Should the general government think it politic, as some administration (if not all) probably will, to look for a support in a system of influence, the government will take every occasion to multiply laws, and officers to execute them, considering these as so many necessary props for its own support. Should this system of policy be adopted, taxes more productive than the impost duties will, probably, be wanted to support the government, and to discharge foreign demands, without leaving anything for the domestic creditors. The internal sources of taxation then must be called into operation, and internal tax laws and federal assessors and collectors spread over this immense country. All these circumstances considered, is it wise, prudent, or safe, to vest the powers of laying and collecting internal taxes in the general government, while imperfectly organized and inadequate? And to trust to amending it hereafter, and making it adequate to this purpose? It is not only unsafe but absurd to lodge power in a government before it is fitted to receive it. It is confessed that this power and representation ought to go together. Why give the power first? Why give the power to the few, who, when possessed of it, may have address enough to prevent the increase of representation? Why not keep the power, and, when necessary, amend the constitution, and add to its other parts this power, and a proper increase of representation at the same time? Then men who may want the power will be under strong inducements to let in the people, by their representatives, into the government, to hold their due proportion of this power. If a proper representation be impracticable, then we shall see this power resting in the states, where it at present ought to be, and not inconsiderately given up.

When I recollect how lately congress, conventions, legislatures, and people contended in the cause of liberty, and carefully weighed the importance of taxation, I can scarcely believe we are serious in proposing to vest the powers of laying and collecting internal taxes in a government so imperfectly organized for such purposes. Should the United States be taxed by a house of representatives of two hundred members, which would be about fifteen members for Connecticut, twenty-five for Massachusetts, etc., still the middle and lower classes of people could have no great share, in fact, in taxation. I am aware it is said, that the representation proposed by the new constitution is sufficiently numerous; it may be for many purposes; but to suppose that this branch is sufficiently numerous to guard the rights of the people in the administration of the government, in which the purse and sword is placed, seems to argue that we have forgot what the true meaning of representation is. . . .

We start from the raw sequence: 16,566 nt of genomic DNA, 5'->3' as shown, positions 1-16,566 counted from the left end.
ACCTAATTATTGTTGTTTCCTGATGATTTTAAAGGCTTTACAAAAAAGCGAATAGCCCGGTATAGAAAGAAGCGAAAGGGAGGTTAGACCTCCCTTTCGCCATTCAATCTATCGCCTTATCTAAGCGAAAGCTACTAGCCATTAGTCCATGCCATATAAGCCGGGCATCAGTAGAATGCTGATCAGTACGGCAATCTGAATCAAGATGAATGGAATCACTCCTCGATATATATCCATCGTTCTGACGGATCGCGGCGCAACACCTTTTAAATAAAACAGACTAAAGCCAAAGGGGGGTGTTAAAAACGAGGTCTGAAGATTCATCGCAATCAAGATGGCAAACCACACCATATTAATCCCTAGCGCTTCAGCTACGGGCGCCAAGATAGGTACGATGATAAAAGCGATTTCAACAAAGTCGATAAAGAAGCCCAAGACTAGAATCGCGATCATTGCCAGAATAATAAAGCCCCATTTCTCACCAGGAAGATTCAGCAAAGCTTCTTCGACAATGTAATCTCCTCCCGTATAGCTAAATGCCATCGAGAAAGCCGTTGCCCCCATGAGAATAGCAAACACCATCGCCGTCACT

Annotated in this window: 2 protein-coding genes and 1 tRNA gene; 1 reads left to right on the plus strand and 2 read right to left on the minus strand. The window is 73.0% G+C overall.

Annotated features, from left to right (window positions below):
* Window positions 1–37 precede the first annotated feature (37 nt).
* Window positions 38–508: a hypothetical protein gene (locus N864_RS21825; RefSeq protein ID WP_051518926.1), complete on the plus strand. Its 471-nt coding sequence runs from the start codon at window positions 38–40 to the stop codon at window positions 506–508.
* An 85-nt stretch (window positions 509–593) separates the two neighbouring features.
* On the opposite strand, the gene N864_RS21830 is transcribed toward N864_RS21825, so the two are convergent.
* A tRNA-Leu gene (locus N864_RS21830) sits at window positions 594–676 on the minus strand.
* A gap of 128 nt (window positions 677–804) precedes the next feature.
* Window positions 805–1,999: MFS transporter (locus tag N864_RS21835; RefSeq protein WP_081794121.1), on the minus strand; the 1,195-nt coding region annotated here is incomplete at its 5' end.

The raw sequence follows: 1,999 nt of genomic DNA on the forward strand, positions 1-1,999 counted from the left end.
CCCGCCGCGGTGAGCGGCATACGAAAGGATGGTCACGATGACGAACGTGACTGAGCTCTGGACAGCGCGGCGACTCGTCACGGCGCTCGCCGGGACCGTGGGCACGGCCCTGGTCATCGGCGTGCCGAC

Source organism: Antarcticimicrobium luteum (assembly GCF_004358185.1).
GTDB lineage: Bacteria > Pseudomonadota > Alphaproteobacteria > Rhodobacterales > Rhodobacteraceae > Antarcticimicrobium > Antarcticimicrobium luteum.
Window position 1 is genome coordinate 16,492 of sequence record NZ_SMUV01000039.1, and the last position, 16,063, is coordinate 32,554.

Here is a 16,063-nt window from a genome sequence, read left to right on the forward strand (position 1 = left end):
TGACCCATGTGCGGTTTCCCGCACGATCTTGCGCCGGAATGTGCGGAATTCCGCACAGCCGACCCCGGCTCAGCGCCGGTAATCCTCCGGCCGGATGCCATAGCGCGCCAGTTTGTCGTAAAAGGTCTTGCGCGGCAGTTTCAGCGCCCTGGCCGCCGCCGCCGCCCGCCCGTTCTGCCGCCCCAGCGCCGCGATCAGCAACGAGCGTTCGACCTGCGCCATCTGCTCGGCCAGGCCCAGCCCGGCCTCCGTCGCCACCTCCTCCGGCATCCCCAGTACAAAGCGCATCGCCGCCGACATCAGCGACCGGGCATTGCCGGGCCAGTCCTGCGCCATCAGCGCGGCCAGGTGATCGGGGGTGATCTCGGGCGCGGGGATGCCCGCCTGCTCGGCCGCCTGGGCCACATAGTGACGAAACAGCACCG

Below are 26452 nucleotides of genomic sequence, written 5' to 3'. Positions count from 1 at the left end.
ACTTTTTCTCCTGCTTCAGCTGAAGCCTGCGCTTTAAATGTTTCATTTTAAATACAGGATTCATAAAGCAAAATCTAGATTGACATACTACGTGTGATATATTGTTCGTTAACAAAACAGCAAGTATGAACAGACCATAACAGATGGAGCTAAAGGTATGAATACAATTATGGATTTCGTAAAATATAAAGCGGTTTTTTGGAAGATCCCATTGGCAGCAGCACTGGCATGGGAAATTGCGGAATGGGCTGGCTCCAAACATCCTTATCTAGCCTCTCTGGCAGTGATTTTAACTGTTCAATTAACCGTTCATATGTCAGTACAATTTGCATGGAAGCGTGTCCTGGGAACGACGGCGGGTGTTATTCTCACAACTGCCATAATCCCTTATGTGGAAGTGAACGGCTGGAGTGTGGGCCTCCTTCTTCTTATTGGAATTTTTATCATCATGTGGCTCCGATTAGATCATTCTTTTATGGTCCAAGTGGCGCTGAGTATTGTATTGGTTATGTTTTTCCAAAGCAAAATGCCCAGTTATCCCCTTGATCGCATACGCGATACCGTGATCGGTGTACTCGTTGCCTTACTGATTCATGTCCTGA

In considering the practicability of having a full and equal representation of the people from all parts of the union, not only distances and different opinions, customs and views, common in extensive tracts of country, are to be taken into view, but many differences peculiar to Eastern, Middle, and Southern States. These differences are not so perceivable among the members of congress, and men of general information in the states, as among the men who would properly form the democratic branch. The Eastern states are very democratic, and composed chiefly of moderate freeholders; they have but few rich men and no slaves; the Southern states are composed chiefly of rich planters and slaves; they have but few moderate freeholders, and the prevailing influence in them is generally a dissipated aristocracy. The Middle states partake partly of the Eastern and partly of the Southern character. . . . I have no idea that the interests, feelings, and opinions of three or four millions of people, especially touching internal taxation, can be collected in such a house. In the nature of things, nine times in ten, men of the elevated classes in the community only can be chosen....